White House Baby Boom Highlights Obama Policy Agenda

4 minute read
Updated: | Originally published: ;

During a recent speech on his plans to get paid work leave for all new parents, President Obama veered off-script. “There have been a lot of babies in the White House lately,” he said. “See, we have another one coming right here, right in the front row.”

He was referring to director of the White House Office of Public Engagement Paulette Aniskoff, who is due in July. The others were not far out of sight. Director of Communications Jen Psaki is also due this summer, and Legislative Affairs Director Katie Fallon had twins in April and is currently on three months of maternity leave. Press Secretary Josh Earnest’s son was born several weeks before he took the helm in the White House briefing room in 2014, and at least three other senior officials, including Senior Advisor Brian Deese, have babies under age three at home.

It is a turnabout for a building better known as the wrecker of marriages and maker of absentee parents. Of the many perks of a job in the White House, a family-friendly workplace has never been one of them. The work day begins before dawn, and rarely ends until long after toddlers have gone to bed. The stress is relentless, the urgent emails come at all hours and childcare is not provided on premises. “No matter how much the president tries,” warned Rahm Emanuel, Obama’s first chief of staff, “the White House is brutal on family life.”

But in recent months, Obama, who likes to joke with pregnant women by offering the services of his ever-present doctor, has made helping parents in the workplace a major policy focus, talking about the “gut-wrenching choice between a paycheck and a sick kid at home.” He has called for a new federal standard that mandates up to a week of paid sick leave for employees of businesses with more than 15 employees, and offers unpaid of paid sick leave at smaller businesses. He also has pushed for state programs that would help compensate employees who take unpaid medical leave and expanded paid leave programs for federal employees.

Now as his once-youthful staff and their partners age to upper bounds of their childbearing years, the President and his team have been faced in real time with the question of whether they can offer their employees more than the painful choice of either doing their job or seeing their newborn children. For Earnest, whose predecessor Robert Gibbs left the White House saying he wanted to spend more time with his son, it is all about scheduling. Earnest tries to set aside one weeknight when he can get home to put to sleep his 8-month-old boy. “I’m spending time at night working on my BlackBerry while my wife is cooking dinner,” Earnest says. “Walker has gone a couple of times now to get shots. Both times I’ve taken an hour and a half off in the afternoon to go to the appointment.”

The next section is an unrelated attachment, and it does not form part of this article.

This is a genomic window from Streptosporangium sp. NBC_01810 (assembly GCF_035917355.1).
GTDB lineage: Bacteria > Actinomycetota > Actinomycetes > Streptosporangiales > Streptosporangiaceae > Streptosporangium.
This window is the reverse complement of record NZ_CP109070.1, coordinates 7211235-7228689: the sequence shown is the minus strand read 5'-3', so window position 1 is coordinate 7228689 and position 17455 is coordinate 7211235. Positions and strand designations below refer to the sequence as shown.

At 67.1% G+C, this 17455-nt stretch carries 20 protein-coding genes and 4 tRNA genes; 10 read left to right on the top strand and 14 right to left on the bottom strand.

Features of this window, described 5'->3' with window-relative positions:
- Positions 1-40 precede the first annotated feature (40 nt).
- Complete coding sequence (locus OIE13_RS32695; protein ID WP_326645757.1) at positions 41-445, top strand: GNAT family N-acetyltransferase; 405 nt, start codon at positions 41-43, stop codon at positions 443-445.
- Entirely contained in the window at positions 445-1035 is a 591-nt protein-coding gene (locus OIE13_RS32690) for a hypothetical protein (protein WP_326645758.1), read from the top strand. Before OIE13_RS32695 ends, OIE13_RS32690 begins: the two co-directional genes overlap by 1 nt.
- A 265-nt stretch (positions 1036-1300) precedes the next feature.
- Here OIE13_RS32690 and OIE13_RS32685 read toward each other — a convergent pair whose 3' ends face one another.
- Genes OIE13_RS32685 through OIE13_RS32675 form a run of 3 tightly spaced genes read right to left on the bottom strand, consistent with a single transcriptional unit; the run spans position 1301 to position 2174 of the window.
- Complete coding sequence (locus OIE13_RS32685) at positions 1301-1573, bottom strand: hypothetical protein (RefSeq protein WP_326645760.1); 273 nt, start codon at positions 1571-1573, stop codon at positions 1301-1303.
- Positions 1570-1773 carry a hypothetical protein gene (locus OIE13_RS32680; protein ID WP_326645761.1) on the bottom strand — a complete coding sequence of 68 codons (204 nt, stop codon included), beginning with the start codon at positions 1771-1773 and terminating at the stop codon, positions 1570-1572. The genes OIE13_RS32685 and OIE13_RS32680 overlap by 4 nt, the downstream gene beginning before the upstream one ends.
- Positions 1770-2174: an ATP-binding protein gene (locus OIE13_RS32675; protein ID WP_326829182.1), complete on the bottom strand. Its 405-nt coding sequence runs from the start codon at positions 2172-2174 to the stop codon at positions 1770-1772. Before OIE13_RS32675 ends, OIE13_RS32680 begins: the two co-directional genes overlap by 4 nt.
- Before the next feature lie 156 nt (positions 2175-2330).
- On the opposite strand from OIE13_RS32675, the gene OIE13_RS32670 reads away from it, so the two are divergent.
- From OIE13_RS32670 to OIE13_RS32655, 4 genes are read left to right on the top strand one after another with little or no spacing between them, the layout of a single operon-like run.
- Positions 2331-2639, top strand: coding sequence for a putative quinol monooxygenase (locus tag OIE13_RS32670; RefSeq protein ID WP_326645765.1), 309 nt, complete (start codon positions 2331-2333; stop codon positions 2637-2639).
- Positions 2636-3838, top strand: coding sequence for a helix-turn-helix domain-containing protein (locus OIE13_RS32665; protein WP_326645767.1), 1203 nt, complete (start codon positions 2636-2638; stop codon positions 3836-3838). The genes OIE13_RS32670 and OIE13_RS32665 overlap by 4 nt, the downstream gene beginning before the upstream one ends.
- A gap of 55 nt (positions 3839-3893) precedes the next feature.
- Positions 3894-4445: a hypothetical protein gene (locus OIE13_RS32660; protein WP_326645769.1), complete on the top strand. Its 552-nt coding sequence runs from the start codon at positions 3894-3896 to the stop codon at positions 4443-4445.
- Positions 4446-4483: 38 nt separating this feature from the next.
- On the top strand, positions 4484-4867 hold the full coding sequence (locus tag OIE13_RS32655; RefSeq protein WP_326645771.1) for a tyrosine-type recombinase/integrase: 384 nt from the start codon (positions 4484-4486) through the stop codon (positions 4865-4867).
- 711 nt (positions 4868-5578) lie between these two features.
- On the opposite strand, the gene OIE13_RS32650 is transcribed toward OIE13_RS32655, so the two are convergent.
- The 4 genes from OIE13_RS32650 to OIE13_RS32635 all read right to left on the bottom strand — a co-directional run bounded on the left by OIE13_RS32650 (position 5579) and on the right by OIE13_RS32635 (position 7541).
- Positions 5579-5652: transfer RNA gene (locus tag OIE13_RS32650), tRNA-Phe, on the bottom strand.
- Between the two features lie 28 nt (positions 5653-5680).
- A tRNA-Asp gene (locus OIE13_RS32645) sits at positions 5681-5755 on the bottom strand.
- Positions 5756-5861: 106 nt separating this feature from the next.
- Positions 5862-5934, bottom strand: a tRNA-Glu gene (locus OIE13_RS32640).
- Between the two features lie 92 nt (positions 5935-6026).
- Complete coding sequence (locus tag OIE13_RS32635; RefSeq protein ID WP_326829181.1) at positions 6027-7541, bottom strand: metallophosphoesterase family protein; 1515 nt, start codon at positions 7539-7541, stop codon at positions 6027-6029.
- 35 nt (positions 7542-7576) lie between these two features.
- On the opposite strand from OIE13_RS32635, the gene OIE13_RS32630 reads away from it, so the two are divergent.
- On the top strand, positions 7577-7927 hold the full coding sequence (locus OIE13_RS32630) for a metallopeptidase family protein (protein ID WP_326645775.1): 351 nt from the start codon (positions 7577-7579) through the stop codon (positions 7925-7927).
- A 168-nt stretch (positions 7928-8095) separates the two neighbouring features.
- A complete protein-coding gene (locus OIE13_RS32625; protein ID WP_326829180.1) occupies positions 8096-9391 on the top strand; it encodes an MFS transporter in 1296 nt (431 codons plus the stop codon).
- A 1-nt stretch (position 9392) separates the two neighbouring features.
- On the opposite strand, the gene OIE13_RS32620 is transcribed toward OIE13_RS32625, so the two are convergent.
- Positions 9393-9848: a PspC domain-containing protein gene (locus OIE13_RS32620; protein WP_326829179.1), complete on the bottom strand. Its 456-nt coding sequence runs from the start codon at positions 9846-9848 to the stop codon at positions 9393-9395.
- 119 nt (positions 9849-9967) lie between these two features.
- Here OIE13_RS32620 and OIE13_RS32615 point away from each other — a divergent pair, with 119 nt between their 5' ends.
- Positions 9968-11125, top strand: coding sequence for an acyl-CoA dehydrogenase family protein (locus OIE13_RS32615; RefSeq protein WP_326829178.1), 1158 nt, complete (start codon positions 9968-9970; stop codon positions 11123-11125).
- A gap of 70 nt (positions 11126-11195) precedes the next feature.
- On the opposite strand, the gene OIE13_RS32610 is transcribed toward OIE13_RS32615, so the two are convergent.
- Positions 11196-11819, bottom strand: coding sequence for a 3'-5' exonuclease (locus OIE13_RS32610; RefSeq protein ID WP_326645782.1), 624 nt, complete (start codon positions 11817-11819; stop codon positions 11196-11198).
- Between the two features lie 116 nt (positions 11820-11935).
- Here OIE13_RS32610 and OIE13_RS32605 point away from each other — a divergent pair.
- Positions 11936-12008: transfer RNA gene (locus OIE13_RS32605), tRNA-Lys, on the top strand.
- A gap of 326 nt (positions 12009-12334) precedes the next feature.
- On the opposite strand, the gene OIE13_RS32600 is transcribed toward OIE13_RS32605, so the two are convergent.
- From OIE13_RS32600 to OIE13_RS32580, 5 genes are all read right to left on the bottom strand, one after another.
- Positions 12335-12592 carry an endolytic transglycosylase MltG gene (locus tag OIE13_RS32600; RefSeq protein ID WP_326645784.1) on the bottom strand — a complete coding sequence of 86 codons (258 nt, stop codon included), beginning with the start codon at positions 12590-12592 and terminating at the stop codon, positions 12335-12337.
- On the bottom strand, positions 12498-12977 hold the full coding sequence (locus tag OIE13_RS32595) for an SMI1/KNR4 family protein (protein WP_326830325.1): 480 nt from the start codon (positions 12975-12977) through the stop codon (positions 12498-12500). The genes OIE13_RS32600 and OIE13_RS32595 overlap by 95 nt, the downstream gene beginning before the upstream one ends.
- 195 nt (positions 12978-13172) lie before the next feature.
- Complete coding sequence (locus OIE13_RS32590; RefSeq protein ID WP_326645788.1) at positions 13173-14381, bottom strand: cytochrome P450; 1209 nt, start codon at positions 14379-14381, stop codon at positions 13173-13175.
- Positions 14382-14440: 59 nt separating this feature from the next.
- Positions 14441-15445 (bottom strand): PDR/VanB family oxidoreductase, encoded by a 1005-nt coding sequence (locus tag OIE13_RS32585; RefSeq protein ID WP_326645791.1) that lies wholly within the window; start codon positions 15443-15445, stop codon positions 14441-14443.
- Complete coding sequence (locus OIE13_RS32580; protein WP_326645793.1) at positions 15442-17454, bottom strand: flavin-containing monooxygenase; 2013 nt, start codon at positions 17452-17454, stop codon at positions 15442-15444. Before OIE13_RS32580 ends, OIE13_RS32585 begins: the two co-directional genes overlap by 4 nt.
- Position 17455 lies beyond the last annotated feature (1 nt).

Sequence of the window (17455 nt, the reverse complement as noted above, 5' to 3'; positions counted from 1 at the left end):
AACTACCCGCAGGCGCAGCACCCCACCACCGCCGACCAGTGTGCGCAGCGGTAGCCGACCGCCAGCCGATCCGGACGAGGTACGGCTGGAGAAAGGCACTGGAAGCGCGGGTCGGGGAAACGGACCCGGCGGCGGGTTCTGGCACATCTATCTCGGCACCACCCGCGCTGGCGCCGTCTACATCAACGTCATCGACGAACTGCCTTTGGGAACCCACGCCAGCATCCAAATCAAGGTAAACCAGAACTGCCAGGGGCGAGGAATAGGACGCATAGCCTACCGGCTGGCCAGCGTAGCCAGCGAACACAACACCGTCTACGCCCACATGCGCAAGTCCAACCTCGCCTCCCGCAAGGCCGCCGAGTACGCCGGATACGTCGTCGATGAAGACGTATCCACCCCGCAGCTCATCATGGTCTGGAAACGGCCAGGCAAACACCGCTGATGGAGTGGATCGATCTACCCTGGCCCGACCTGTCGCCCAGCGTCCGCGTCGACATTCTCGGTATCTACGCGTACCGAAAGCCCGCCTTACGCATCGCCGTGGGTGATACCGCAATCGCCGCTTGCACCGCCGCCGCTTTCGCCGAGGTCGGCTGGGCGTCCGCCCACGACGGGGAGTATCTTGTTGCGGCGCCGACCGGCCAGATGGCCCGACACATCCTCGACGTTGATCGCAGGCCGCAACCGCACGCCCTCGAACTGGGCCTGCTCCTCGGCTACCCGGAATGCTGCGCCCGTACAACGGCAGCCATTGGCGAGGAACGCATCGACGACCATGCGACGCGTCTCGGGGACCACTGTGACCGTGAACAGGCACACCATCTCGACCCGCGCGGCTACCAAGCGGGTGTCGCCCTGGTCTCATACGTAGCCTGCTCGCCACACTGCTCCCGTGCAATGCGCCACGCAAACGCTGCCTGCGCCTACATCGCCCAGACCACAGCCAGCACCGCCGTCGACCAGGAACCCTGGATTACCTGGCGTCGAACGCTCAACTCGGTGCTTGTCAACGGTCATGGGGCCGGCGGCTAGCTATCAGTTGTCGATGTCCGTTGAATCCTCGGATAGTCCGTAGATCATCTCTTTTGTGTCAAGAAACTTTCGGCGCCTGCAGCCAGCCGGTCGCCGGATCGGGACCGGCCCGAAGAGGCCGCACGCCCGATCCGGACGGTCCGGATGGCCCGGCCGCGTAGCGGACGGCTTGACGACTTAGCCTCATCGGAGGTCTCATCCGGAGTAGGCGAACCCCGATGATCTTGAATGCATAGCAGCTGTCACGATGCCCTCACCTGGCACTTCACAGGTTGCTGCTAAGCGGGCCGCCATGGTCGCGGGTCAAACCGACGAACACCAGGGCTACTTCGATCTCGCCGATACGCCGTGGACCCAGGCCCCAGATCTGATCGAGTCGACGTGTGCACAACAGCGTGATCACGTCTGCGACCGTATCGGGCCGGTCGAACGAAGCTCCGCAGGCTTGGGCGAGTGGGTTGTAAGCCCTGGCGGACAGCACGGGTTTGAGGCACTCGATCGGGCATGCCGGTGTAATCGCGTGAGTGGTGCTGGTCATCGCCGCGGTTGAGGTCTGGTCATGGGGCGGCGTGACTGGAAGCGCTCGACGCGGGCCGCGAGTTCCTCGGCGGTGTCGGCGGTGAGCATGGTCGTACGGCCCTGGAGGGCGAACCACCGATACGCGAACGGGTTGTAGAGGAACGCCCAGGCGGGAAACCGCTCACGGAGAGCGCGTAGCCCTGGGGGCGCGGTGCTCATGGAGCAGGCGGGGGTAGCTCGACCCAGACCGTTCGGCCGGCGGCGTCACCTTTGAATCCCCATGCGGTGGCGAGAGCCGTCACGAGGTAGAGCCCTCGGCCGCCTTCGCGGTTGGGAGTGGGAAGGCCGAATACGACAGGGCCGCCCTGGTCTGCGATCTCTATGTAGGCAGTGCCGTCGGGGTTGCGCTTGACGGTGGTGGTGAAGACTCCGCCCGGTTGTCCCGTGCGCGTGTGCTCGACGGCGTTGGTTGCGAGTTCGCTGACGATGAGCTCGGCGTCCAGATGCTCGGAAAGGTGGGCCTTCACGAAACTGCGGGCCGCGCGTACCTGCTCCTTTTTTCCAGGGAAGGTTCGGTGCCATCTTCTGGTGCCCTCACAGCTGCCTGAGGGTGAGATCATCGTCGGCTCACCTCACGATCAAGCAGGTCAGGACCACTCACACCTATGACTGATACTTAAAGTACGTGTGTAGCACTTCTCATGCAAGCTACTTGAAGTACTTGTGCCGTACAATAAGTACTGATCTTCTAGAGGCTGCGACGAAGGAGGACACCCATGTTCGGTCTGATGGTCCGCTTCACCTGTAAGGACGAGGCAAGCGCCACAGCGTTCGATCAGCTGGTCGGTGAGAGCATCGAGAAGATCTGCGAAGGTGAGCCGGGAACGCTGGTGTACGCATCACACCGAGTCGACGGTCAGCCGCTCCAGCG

Other small allowances have been made. The White House campus has nursing rooms, and the Navy mess hall has learned to be responsive to the new demands of pregnancy. “I’ve been really wanting cinnamon toast all the time lately, which isn’t on the menu, but they make it every morning,” explains Aniskoff, who is due in July. Chief of Staff Denis McDonough moved Monday, Wednesday and Friday evenings meetings to earlier in the day to give senior staffers more flexibility in their schedules.

The West Wing has also embraced the task of covering for their colleagues after birth. Just like Fallon, both Psaki and Aniskoff will get to take 12 weeks of paid leave after their births. When she was offered her new job earlier this year, Psaki warned the chief of staff that she had recently become pregnant, and worried that fact could hurt her chances. “He didn’t skip a beat,” Psaki recalls. “He said, ‘this is a family friendly White House.”

That’s a far cry from the environment Valerie Jarrett, one of the president’s closest advisers, remembers in the 1980s, when she gave birth to her daughter while working at a law firm. “I didn’t tell anyone I was pregnant until I was showing and then I tried to not ever talk about the fact I was pregnant,” Jarrett recalls. “Where as the women who are [in the White House] now, we talk about it all the time.”

Correction: The original version of this story misstated the timing of Earnest’s son’s birth. He was born several weeks after his father took the job as press secretary.